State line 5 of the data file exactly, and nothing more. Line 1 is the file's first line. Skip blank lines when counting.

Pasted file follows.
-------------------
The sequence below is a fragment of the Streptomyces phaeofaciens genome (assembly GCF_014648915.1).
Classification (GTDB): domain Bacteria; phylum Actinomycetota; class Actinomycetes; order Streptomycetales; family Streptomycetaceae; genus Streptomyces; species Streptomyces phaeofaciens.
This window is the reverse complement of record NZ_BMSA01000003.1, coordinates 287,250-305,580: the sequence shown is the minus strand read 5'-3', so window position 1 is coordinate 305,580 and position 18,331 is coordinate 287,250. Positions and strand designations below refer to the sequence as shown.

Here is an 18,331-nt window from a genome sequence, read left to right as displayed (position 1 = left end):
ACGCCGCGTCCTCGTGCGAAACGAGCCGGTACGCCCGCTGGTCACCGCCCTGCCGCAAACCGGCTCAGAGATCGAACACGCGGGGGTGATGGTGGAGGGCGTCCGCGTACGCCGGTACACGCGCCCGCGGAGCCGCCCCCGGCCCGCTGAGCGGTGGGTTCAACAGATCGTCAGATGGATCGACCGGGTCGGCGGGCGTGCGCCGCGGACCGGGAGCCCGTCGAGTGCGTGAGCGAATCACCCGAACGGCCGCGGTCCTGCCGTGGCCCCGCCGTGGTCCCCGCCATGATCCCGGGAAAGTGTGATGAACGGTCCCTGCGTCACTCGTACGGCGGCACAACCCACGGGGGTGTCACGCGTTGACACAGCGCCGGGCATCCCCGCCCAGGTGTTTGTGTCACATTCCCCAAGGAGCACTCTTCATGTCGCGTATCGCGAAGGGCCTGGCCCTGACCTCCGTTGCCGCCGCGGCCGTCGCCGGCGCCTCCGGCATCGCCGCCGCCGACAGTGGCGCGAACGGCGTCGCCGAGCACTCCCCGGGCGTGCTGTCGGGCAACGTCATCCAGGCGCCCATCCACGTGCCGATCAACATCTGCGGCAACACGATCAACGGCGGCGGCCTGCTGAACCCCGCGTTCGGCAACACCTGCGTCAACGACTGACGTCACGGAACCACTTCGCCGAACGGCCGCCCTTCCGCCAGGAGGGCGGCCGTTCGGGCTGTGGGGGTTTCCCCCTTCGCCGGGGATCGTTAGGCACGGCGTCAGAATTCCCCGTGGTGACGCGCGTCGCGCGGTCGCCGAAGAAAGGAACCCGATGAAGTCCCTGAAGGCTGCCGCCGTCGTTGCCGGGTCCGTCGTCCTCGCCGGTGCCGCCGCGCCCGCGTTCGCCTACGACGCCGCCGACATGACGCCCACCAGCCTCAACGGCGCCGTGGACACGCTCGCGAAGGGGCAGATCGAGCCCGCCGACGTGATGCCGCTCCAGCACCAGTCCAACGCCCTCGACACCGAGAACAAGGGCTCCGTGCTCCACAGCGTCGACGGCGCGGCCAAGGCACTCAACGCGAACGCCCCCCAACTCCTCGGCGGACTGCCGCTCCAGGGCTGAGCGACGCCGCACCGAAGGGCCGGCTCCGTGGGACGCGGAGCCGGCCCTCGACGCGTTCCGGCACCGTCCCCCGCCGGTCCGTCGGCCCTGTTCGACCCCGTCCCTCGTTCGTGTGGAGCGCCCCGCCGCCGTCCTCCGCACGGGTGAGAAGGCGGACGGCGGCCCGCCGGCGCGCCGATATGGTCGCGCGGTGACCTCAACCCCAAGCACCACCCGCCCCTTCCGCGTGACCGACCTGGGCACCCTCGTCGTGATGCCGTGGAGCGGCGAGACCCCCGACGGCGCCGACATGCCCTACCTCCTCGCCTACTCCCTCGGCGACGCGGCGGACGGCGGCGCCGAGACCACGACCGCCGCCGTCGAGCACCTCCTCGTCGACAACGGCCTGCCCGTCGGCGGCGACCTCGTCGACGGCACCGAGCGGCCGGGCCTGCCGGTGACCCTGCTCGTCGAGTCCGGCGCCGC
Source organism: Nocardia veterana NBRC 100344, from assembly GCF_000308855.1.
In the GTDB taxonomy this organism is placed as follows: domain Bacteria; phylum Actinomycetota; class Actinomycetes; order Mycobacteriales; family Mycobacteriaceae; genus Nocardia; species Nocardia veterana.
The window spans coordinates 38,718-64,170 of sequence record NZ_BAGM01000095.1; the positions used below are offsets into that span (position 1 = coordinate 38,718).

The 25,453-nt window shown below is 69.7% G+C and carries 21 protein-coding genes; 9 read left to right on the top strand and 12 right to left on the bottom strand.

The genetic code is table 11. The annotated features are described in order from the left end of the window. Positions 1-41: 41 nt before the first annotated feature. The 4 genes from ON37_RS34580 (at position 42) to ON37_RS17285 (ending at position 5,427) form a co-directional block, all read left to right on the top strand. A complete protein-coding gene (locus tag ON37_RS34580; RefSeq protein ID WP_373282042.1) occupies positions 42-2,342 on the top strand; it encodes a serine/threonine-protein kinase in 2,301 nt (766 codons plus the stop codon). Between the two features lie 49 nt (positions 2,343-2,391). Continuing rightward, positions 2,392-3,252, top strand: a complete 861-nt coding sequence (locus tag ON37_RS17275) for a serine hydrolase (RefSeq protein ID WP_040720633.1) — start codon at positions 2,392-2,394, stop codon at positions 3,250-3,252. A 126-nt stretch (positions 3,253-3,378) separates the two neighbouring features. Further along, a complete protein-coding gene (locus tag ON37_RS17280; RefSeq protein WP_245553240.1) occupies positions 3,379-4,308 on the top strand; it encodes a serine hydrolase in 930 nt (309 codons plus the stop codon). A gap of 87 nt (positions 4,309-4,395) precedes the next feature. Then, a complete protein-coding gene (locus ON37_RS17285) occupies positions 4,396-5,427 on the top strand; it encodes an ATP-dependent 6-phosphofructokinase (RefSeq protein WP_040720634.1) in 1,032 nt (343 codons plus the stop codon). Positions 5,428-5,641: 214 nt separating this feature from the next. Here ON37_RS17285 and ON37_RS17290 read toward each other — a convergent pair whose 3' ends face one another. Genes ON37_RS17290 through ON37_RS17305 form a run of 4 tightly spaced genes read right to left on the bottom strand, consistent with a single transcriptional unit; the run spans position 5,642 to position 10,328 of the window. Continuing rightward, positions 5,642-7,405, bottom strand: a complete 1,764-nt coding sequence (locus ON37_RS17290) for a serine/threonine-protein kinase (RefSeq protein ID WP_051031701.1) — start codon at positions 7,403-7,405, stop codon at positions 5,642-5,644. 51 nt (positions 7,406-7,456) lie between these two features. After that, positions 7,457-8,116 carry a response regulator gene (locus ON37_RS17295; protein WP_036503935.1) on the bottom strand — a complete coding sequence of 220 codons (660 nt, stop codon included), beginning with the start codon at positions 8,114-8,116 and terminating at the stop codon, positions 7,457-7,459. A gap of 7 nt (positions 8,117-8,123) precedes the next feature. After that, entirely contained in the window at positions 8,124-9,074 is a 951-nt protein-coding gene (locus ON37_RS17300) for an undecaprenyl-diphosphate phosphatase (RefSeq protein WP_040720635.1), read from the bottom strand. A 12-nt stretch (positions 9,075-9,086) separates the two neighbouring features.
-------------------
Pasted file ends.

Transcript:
ACGCCGCGTCCTCGTGCGAAACGAGCCGGTACGCCCGCTGGTCACCGCCCTGCCGCAAACCGGCTCAGAGATCGAACACGCGGGGGTGATGGTGGAGGGCGTCCGCGTACGCCGGTACACGCGCCCGCGGAGCCGCCCCCGGCCCGCTGAGCGGTGGGTTCAACAGATCGTCAGATGGATCGACCGGGTCGGCGGGCGTGCGCCGCGGACCGGGAGCCCGTCGAGTGCGTGAGCGAATCACCCGAACGGCCGCGGTCCTGCCGTGGCCCCGCCGTGGTCCCCGCCATGATCCCGGGAAAGTGTGATGAACGGTCCCTGCGTCACTCGTACGGCGGCACAACCCACGGGGGTGTCACGCGTTGACACAGCGCCGGGCATCCCCGCCCAGGTGTTTGTGTCACATTCCCCAAGGAGCACTCTTCATGTCGCGTATCGCGAAGGGCCTGGCCCTGACCTCCGTTGCCGCCGCGGCCGTCGCCGGCGCCTCCGGCATCGCCGCCGCCGACAGTGGCGCGAACGGCGTCGCCGAGCACTCCCCGGGCGTGCTGTCGGGCAACGTCATCCAGGCGCCCATCCACGTGCCGATCAACATCTGCGGCAACACGATCAACGGCGGCGGCCTGCTGAACCCCGCGTTCGGCAACACCTGCGTCAACGACTGACGTCACGGAACCACTTCGCCGAACGGCCGCCCTTCCGCCAGGAGGGCGGCCGTTCGGGCTGTGGGGGTTTCCCCCTTCGCCGGGGATCGTTAGGCACGGCGTCAGAATTCCCCGTGGTGACGCGCGTCGCGCGGTCGCCGAAGAAAGGAACCCGATGAAGTCCCTGAAGGCTGCCGCCGTCGTTGCCGGGTCCGTCGTCCTCGCCGGTGCCGCCGCGCCCGCGTTCGCCTACGACGCCGCCGACATGACGCCCACCAGCCTCAACGGCGCCGTGGACACGCTCGCGAAGGGGCAGATCGAGCCCGCCGACGTGATGCCGCTCCAGCACCAGTCCAACGCCCTCGACACCGAGAACAAGGGCTCCGTGCTCCACAGCGTCGACGGCGCGGCCAAGGCACTCAACGCGAACGCCCCCCAACTCCTCGGCGGACTGCCGCTCCAGGGCTGAGCGACGCCGCACCGAAGGGCCGGCTCCGTGGGACGCGGAGCCGGCCCTCGACGCGTTCCGGCACCGTCCCCCGCCGGTCCGTCGGCCCTGTTCGACCCCGTCCCTCGTTCGTGTGGAGCGCCCCGCCGCCGTCCTCCGCACGGGTGAGAAGGCGGACGGCGGCCCGCCGGCGCGCCGATATGGTCGCGCGGTGACCTCAACCCCAAGCACCACCCGCCCCTTCCGCGTGACCGACCTGGGCACCCTCGTCGTGATGCCGTGGAGCGGCGAGACCCCCGACGGCGCCGACATGCCCTACCTCCTCGCCTACTCCCTCGGCGACGCGGCGGACGGCGGCGCCGAGACCACGACCGCCGCCGTCGAGCACCTCCTCGTCGACAACGGCCTGCCCGTCGGCGGCGACCTCGTCGACGGCACCGAGCGGCCGGGCCTGCCGGTGACCCTGCTCGTCGAGTCCGGCGCCGC